John Lyly, Sapho and Phao (London: Thomas Cadman, 1584):
Molus. Calipho, I will proue thee to bee the diuell.
Caly. Then will I sweare thee to bee a God.
Molus. The diuell is black.
Caly. What care I.
Molus. Thou art black.
Caly. What care you.
Molus. Therfore thou art the diuell.
Caly. I denie that.
Molus. It is the conclusion, thou must not denie it. (2.3)
Christopher Marlowe, Tamburlaine the Great, Part II (London: Richard Jones, 1590):
Tech. And, mighty Tamburlaine, our earthly God,
Whose looks make this inferior world to quake,
I here present thee with the crowne of Fesse,
And with an hoste of Moores trainde to the war,
Whose coleblacke faces make their foes retire,
And quake for feare, as if infernall Ioue,
Meaning to aid them in this Turkish armes,
Should pierce the blacke circumference of hell,
With vgly Furies bearing fiery flags,
And millions of his strong tormenting word. (1.6)
William Shakespeare, Titus Andronicus (1593-94), in The Riverside Shakespeare, ed. G. Blakemore Evans and J. J. M. Tobin, 2nd ed. (Boston: Houghton Mifflin, 1997):
[Aar.] O how this villainy
Doth fat me with the very thoughts of it!
Let fools do good, and fair men call for grace,
Aaron will have his soul black like his face. (3.1.202-05)
George Peele, The Battell of Alcazar (London: Edward Allde for Richard Bankworth, 1594):
Enter the Presenter.
Honor the spurre that pricks the princely minde,
To followe rule and climbe the stately chaire,
With great desire inflames the Portingall,
An honorable and couragious king,
To vndertake a dangerous dreadfull warre,
And aide with christian armes the barbarous Moore,
The Negro Muly Hamet that with-holds
The kingdome from his vnkle Abdilmelec,
Whom proud Abdallas wrongd,
And in his throne instals his cruell sonne,
That now vsurps vpon this prince,
This braue Barbarian Lord Muly Molocco.
The passage to the crowne by murder made,
Abdallas dies, and deisnes this tyrant king,
Of whome we treate sprong from the Arabian moore
Blacke in his looke, and bloudie in his deeds,
And in his shirt staind with a cloud of gore,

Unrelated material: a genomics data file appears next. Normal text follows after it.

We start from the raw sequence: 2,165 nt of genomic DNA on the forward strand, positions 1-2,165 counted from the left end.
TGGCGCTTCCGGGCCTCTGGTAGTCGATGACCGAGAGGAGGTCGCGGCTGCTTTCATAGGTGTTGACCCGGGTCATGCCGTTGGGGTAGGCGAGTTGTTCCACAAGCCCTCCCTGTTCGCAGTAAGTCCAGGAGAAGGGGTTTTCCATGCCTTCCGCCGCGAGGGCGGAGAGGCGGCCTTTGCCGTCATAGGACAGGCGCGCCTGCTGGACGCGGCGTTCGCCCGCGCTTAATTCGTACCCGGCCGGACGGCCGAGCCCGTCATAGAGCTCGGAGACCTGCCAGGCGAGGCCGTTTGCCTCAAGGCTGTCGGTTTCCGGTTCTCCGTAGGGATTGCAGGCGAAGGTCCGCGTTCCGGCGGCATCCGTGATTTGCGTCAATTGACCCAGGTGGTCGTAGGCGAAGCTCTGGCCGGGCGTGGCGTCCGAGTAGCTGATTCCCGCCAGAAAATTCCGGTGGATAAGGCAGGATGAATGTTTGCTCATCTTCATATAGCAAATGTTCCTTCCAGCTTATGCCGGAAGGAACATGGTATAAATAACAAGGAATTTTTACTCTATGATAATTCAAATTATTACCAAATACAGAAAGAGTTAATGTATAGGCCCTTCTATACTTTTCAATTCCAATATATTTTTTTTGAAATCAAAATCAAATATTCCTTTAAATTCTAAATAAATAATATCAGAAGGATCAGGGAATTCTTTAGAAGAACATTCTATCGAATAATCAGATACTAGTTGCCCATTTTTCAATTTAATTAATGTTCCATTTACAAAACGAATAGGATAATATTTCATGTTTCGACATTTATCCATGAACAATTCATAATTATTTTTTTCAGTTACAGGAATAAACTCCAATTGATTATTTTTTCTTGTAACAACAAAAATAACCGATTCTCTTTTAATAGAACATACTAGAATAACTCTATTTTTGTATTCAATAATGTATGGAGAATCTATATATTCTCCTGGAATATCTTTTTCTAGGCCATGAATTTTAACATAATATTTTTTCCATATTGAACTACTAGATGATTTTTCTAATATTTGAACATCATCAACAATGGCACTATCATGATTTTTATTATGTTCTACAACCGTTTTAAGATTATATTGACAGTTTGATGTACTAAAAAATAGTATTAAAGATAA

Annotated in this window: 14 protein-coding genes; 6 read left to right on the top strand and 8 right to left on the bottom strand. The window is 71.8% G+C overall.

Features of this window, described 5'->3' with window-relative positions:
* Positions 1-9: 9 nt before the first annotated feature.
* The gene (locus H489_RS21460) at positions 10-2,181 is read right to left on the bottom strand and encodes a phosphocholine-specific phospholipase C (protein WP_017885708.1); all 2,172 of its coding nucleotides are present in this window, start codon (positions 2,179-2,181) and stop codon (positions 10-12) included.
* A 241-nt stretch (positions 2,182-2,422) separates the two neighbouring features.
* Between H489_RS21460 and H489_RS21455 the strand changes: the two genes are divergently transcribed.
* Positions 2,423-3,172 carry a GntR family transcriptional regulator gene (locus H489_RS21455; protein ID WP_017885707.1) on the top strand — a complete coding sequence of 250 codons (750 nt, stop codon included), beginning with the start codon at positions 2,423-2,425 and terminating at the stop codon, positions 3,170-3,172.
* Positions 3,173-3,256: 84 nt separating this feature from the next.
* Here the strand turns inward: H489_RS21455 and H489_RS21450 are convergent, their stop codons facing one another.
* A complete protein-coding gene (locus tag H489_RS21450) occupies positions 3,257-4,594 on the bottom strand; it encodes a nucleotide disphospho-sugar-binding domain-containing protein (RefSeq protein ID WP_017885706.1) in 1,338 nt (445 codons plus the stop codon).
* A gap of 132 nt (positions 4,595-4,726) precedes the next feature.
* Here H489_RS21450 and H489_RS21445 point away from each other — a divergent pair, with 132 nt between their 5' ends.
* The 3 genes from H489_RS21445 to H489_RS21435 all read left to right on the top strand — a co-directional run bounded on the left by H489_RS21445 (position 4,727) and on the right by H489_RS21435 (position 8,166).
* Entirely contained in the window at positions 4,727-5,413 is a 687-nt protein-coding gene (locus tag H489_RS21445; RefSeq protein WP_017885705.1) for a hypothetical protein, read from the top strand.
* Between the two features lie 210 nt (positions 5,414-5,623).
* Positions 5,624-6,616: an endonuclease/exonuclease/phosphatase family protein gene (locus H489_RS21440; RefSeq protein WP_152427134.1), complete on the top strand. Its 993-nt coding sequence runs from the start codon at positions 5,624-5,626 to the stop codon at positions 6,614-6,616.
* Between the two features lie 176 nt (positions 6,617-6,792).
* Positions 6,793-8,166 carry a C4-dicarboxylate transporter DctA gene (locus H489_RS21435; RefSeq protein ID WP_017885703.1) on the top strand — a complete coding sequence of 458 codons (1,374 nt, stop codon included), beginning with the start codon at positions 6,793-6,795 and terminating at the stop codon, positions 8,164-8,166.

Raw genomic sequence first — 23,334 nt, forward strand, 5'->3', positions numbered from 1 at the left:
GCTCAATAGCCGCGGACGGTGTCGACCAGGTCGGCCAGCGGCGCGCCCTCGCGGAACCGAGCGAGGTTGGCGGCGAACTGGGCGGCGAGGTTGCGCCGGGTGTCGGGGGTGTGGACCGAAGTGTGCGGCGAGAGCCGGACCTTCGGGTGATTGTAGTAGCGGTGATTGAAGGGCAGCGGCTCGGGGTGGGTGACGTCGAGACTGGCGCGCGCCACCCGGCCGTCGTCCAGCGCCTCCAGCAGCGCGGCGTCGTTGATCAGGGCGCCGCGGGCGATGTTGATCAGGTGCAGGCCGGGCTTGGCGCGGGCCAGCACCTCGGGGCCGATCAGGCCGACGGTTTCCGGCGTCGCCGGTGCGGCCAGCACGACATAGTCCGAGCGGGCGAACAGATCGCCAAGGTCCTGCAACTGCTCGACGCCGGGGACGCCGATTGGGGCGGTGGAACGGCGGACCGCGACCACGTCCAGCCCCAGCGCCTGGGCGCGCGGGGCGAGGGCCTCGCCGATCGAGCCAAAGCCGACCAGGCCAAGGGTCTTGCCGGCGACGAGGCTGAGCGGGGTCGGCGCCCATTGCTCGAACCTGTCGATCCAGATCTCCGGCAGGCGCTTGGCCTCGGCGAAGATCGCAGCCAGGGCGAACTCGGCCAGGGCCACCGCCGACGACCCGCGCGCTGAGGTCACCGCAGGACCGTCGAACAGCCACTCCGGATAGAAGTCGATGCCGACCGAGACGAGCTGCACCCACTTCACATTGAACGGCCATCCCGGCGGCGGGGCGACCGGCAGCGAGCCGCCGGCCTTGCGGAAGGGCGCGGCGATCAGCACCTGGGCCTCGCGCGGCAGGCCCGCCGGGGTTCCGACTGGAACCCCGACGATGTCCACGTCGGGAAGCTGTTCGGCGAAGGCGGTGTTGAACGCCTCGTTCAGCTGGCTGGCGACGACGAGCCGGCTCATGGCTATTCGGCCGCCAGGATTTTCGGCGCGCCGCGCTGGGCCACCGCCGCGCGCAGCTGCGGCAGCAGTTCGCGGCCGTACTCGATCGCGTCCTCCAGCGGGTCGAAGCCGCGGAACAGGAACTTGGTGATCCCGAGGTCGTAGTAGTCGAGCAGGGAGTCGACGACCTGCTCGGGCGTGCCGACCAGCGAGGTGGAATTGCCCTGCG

Presents himselfe with naked sword in hand,
Accompanied as now you may behold,
With deuils coted in the shapes of men. (A2)
William Shakespeare, The Merchant of Venice (1596-97), in The Riverside Shakespeare, ed. G. Blakemore Evans and J. J. M. Tobin, 2nd ed. (Boston: Houghton Mifflin, 1997):
[Serv.] There is a forerunner come from a fift, the Prince of Morocco, who brings word the Prince his master will be here to-night.
Por. If I could bid the fift welcome with so good heart as I bid the other four farewell, I should be glad of his approach. If he have the condition of a saint and the complexion of a devil, I had rather he should shrive me than wive me. (1.2.124-31)
George Chapman, The Blinde Begger of Alexandria (London: J. Roberts for William Iones, 1598):
Enter a messenger.
Arme arme my Lord, my Lords to instant armes,
Foure mightie kinges are landed in thy coast,
And threaten death and ruine to thy land,
Blacke Porus the Aethiopian king,
Comes marching first with twentie thousand men.
Attributed to Thomas Dekker, Lust’s Dominion (ca. 1600), ed. Francis Kirkman (London: Francis Kirkman, 1657):
Eleaz. I cannot ride through the Castilian streets
But thousand eies through windows, and through doors
Throw killing looks at me, and every flave
At Eleazar darts a finger out,
And every hissing tongue cries, There's the Moor,
That's he that makes a Cuckold of our King,
there go's the Minion of the Spanish Queen;
That's the black Prince of Divels. (1.1)
King Port. Poor Spain, how is the body of thy peace
Mangled and torn by an ambitious Moor! (4.1)
Phil. And for this Barbarous Moor, and his black train,
Let all the Moors be banished from Spain! (5.6)